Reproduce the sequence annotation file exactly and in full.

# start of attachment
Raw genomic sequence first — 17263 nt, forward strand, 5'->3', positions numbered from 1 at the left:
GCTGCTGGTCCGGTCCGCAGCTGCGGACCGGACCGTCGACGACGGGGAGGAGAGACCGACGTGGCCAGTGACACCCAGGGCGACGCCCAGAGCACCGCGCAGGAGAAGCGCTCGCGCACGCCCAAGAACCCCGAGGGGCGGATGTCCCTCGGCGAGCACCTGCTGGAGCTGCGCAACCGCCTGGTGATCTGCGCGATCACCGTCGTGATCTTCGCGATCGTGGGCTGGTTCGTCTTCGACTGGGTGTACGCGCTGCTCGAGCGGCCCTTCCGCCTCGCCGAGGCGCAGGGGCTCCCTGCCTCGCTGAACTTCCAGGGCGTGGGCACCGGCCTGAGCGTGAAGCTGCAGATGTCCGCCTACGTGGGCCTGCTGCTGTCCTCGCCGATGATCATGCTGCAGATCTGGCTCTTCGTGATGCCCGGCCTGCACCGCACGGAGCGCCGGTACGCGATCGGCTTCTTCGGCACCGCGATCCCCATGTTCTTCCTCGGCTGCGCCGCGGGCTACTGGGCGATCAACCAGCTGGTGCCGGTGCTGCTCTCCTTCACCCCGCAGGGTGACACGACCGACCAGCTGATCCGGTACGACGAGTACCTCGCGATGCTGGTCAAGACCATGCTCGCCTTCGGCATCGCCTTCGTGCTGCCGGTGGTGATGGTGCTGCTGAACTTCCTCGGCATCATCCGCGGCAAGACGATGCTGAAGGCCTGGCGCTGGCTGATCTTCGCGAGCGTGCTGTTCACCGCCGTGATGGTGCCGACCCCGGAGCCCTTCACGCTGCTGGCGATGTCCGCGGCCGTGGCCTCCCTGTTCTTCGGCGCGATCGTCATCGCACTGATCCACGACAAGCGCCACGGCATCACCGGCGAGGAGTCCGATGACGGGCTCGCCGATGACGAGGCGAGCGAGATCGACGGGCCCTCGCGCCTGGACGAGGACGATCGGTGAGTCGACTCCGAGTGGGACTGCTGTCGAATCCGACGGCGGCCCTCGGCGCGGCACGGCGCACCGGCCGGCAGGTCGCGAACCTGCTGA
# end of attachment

Raw genomic sequence first — 17263 nt, forward strand, 5'->3', positions numbered from 1 at the left:
GCTGCTGGTCCGGTCCGCAGCTGCGGACCGGACCGTCGACGACGGGGAGGAGAGACCGACGTGGCCAGTGACACCCAGGGCGACGCCCAGAGCACCGCGCAGGAGAAGCGCTCGCGCACGCCCAAGAACCCCGAGGGGCGGATGTCCCTCGGCGAGCACCTGCTGGAGCTGCGCAACCGCCTGGTGATCTGCGCGATCACCGTCGTGATCTTCGCGATCGTGGGCTGGTTCGTCTTCGACTGGGTGTACGCGCTGCTCGAGCGGCCCTTCCGCCTCGCCGAGGCGCAGGGGCTCCCTGCCTCGCTGAACTTCCAGGGCGTGGGCACCGGCCTGAGCGTGAAGCTGCAGATGTCCGCCTACGTGGGCCTGCTGCTGTCCTCGCCGATGATCATGCTGCAGATCTGGCTCTTCGTGATGCCCGGCCTGCACCGCACGGAGCGCCGGTACGCGATCGGCTTCTTCGGCACCGCGATCCCCATGTTCTTCCTCGGCTGCGCCGCGGGCTACTGGGCGATCAACCAGCTGGTGCCGGTGCTGCTCTCCTTCACCCCGCAGGGTGACACGACCGACCAGCTGATCCGGTACGACGAGTACCTCGCGATGCTGGTCAAGACCATGCTCGCCTTCGGCATCGCCTTCGTGCTGCCGGTGGTGATGGTGCTGCTGAACTTCCTCGGCATCATCCGCGGCAAGACGATGCTGAAGGCCTGGCGCTGGCTGATCTTCGCGAGCGTGCTGTTCACCGCCGTGATGGTGCCGACCCCGGAGCCCTTCACGCTGCTGGCGATGTCCGCGGCCGTGGCCTCCCTGTTCTTCGGCGCGATCGTCATCGCACTGATCCACGACAAGCGCCACGGCATCACCGGCGAGGAGTCCGATGACGGGCTCGCCGATGACGAGGCGAGCGAGATCGACGGGCCCTCGCGCCTGGACGAGGACGATCGGTGAGTCGACTCCGAGTGGGACTGCTGTCGAATCCGACGGCGGCCCTCGGCGCGGCACGGCGCACCGGCCGGCAGGTCGCGAACCTGCTGA